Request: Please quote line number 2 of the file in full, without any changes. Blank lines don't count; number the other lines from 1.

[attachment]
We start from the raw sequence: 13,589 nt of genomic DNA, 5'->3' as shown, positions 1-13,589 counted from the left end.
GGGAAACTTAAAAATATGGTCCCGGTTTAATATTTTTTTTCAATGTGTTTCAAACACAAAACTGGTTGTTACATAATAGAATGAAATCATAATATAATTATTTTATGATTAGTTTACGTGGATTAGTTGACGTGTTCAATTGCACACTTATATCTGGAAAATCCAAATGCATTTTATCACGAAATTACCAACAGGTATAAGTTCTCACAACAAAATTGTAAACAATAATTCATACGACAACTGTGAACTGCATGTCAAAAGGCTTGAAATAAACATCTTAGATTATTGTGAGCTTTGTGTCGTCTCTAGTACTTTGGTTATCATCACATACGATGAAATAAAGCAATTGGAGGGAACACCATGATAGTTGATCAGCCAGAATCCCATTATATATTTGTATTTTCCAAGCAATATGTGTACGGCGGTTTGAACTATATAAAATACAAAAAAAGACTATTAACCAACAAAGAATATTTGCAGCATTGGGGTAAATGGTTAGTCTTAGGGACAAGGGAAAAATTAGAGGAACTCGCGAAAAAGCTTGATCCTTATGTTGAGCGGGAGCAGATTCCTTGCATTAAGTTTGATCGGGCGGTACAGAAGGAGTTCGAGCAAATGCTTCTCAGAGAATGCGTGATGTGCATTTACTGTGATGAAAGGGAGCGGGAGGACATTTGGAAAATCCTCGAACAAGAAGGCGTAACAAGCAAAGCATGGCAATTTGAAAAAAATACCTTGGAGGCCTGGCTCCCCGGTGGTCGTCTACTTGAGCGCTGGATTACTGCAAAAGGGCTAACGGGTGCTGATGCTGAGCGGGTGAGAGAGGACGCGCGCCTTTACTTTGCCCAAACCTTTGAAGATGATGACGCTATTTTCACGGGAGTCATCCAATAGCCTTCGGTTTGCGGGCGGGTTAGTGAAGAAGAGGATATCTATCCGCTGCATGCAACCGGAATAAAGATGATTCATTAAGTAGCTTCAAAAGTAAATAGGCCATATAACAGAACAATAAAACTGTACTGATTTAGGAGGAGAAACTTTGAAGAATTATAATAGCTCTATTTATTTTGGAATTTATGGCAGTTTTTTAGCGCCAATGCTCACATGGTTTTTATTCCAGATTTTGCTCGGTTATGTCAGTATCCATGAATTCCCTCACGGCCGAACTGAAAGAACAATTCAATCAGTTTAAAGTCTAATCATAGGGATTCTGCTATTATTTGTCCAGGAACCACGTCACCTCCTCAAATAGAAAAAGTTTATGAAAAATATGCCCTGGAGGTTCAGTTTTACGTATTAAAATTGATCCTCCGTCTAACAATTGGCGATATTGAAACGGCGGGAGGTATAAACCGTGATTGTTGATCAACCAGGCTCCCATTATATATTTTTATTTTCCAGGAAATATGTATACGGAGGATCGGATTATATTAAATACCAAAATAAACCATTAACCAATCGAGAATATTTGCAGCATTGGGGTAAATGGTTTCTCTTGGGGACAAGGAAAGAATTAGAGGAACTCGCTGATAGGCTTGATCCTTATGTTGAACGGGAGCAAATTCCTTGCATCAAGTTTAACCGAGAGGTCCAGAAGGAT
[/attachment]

GGGAAACTTAAAAATATGGTCCCGGTTTAATATTTTTTTTCAATGTGTTTCAAACACAAAACTGGTTGTTACATAATAGAATGAAATCATAATATAATTATTTTATGATTAGTTTACGTGGATTAGTTGACGTGTTCAATTGCACACTTATATCTGGAAAATCCAAATGCATTTTATCACGAAATTACCAACAGGTATAAGTTCTCACAACAAAATTGTAAACAATAATTCATACGACAACTGTGAACTGCATGTCAAAAGGCTTGAAATAAACATCTTAGATTATTGTGAGCTTTGTGTCGTCTCTAGTACTTTGGTTATCATCACATACGATGAAATAAAGCAATTGGAGGGAACACCATGATAGTTGATCAGCCAGAATCCCATTATATATTTGTATTTTCCAAGCAATATGTGTACGGCGGTTTGAACTATATAAAATACAAAAAAAGACTATTAACCAACAAAGAATATTTGCAGCATTGGGGTAAATGGTTAGTCTTAGGGACAAGGGAAAAATTAGAGGAACTCGCGAAAAAGCTTGATCCTTATGTTGAGCGGGAGCAGATTCCTTGCATTAAGTTTGATCGGGCGGTACAGAAGGAGTTCGAGCAAATGCTTCTCAGAGAATGCGTGATGTGCATTTACTGTGATGAAAGGGAGCGGGAGGACATTTGGAAAATCCTCGAACAAGAAGGCGTAACAAGCAAAGCATGGCAATTTGAAAAAAATACCTTGGAGGCCTGGCTCCCCGGTGGTCGTCTACTTGAGCGCTGGATTACTGCAAAAGGGCTAACGGGTGCTGATGCTGAGCGGGTGAGAGAGGACGCGCGCCTTTACTTTGCCCAAACCTTTGAAGATGATGACGCTATTTTCACGGGAGTCATCCAATAGCCTTCGGTTTGCGGGCGGGTTAGTGAAGAAGAGGATATCTATCCGCTGCATGCAACCGGAATAAAGATGATTCATTAAGTAGCTTCAAAAGTAAATAGGCCATATAACAGAACAATAAAACTGTACTGATTTAGGAGGAGAAACTTTGAAGAATTATAATAGCTCTATTTATTTTGGAATTTATGGCAGTTTTTTAGCGCCAATGCTCACATGGTTTTTATTCCAGATTTTGCTCGGTTATGTCAGTATCCATGAATTCCCTCACGGCCGAACTGAAAGAACAATTCAATCAGTTTAAAGTCTAATCATAGGGATTCTGCTATTATTTGTCCAGGAACCACGTCACCTCCTCAAATAGAAAAAGTTTATGAAAAATATGCCCTGGAGGTTCAGTTTTACGTATTAAAATTGATCCTCCGTCTAACAATTGGCGATATTGAAACGGCGGGAGGTATAAACCGTGATTGTTGATCAACCAGGCTCCCATTATATATTTTTATTTTCCAGGAAATATGTATACGGAGGATCGGATTATATTAAATACCAAAATAAACCATTAACCAATCGAGAATATTTGCAGCATTGGGGTAAATGGTTTCTCTTGGGGACAAGGAAAGAATTAGAGGAACTCGCTGATAGGCTTGATCCTTATGTTGAACGGGAGCAAATTCCTTGCATCAAGTTTAACCGAGAGGTCCAGAAGGAT